Inside the True Story of Netflix's 'Hit Man': Who Was Gary Johnson? 

Netflix's "Hit Man," directed by Richard Linklater and starring Glen Powell, is loosely based on the true story of Gary Johnson, a psychology professor who posed as a fake hitman for the Houston police in the late 1980s and 1990s. 

Linklater discovered Johnson’s story in a 2001 Texas Monthly article by Skip Hollandsworth, who previously inspired Linklater's 2011 film "Bernie." 

Johnson worked undercover for the Houston police, impersonating a contract killer to trap individuals attempting to hire someone for murder, leading to over sixty arrests. 

Johnson moved to Houston in 1981 to join the University of Houston's doctoral program in psychology but ended up working as an investigator for the district attorney’s office when he wasn’t admitted.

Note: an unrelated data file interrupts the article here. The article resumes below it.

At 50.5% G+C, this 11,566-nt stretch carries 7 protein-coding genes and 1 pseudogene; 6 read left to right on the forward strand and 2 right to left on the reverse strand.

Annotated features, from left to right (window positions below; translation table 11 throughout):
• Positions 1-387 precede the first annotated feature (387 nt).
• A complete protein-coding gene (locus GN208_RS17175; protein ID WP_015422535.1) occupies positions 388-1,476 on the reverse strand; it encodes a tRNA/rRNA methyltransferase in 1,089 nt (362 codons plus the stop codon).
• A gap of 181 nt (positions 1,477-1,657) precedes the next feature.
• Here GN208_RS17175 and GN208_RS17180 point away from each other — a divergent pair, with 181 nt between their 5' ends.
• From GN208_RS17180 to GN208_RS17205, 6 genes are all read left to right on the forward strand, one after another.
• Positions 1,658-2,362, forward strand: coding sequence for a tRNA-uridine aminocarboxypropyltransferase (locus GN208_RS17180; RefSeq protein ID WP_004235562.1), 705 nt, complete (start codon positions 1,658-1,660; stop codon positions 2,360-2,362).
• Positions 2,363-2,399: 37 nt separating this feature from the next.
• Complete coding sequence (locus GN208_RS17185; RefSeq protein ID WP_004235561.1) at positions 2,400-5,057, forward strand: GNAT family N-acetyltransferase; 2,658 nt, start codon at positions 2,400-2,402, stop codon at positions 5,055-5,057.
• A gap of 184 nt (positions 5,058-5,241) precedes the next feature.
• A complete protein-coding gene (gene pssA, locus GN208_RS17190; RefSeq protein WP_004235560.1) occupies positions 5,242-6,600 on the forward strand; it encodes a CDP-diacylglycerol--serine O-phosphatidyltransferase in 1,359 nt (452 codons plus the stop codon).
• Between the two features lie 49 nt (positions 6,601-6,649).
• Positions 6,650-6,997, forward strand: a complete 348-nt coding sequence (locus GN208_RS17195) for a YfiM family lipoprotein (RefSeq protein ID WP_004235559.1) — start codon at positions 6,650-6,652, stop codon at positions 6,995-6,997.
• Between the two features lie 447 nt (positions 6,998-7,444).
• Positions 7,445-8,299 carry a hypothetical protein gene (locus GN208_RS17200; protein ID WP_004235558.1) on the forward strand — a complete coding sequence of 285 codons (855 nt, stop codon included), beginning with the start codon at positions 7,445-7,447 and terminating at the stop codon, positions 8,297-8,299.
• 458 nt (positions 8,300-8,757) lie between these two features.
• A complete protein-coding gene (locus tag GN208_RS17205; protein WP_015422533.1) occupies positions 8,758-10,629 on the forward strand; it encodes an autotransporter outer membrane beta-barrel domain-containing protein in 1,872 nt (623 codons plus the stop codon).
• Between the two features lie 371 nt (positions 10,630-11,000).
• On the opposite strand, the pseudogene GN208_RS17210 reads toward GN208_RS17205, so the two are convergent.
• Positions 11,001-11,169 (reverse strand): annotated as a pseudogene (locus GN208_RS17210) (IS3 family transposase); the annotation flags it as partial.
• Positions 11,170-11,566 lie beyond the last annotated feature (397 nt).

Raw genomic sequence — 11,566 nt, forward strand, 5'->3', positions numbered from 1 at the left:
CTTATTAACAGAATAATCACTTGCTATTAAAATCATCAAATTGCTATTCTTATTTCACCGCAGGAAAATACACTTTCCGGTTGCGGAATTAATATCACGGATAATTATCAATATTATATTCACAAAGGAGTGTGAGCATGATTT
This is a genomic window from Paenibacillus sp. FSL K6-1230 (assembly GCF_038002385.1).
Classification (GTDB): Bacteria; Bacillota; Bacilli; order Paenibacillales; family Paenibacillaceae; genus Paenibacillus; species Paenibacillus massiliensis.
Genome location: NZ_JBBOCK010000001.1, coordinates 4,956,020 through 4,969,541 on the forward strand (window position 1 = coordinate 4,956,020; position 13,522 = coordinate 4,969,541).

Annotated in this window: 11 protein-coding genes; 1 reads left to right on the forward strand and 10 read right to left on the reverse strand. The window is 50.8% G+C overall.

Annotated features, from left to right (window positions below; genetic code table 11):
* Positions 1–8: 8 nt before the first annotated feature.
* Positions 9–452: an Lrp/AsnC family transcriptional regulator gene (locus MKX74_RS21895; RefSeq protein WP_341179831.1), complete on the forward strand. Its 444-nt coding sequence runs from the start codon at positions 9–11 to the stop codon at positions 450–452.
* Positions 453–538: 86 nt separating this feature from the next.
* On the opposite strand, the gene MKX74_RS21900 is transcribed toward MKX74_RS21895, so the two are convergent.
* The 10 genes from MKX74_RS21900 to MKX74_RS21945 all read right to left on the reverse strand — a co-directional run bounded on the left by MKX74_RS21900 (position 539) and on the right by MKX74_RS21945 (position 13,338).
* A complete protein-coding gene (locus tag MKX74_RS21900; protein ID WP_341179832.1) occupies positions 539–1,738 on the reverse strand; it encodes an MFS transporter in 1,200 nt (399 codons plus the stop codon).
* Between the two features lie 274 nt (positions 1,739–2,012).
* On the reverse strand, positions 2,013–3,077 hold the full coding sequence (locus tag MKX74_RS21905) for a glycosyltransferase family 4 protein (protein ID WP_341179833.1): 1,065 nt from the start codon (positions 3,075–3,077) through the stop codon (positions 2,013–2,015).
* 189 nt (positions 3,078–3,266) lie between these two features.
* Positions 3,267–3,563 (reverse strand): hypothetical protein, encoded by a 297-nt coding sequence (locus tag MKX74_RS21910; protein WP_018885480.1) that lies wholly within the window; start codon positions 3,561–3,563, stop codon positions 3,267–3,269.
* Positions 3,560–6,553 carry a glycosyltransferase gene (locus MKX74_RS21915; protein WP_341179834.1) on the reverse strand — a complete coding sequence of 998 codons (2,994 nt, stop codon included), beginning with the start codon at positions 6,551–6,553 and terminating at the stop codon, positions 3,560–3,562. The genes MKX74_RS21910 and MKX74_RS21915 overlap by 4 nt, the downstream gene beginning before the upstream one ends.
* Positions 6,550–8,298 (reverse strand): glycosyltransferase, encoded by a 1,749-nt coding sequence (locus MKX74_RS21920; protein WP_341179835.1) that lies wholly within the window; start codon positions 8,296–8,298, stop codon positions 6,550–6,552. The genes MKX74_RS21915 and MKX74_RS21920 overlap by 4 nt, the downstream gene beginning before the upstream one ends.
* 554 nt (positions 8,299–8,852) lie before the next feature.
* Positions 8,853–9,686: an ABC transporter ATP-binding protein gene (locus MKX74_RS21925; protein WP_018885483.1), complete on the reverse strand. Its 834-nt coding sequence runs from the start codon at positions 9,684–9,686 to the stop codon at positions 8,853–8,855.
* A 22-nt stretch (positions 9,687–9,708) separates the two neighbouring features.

Johnson’s unique role began in 1989 when he was assigned to act as a hitman to catch Kathy Scott, a woman who wanted her husband dead. This marked the beginning of his undercover career. 

While the real Johnson used slight disguises, the film exaggerates this aspect for dramatic effect, with Glen Powell’s character employing elaborate costumes, accents, and mannerisms. – 

The film introduces a fictional romantic subplot where Johnson becomes romantically involved with a client, Madison. In reality, while Johnson did help an abuse victim, there is no evidence of a romantic relationship. 

Johnson, who passed away in 2022, was known for his ability to convincingly portray a killer. Despite his sociable nature at parties, he was described as a loner by his second wife, highlighting the contrast between his personal and professional lives. 

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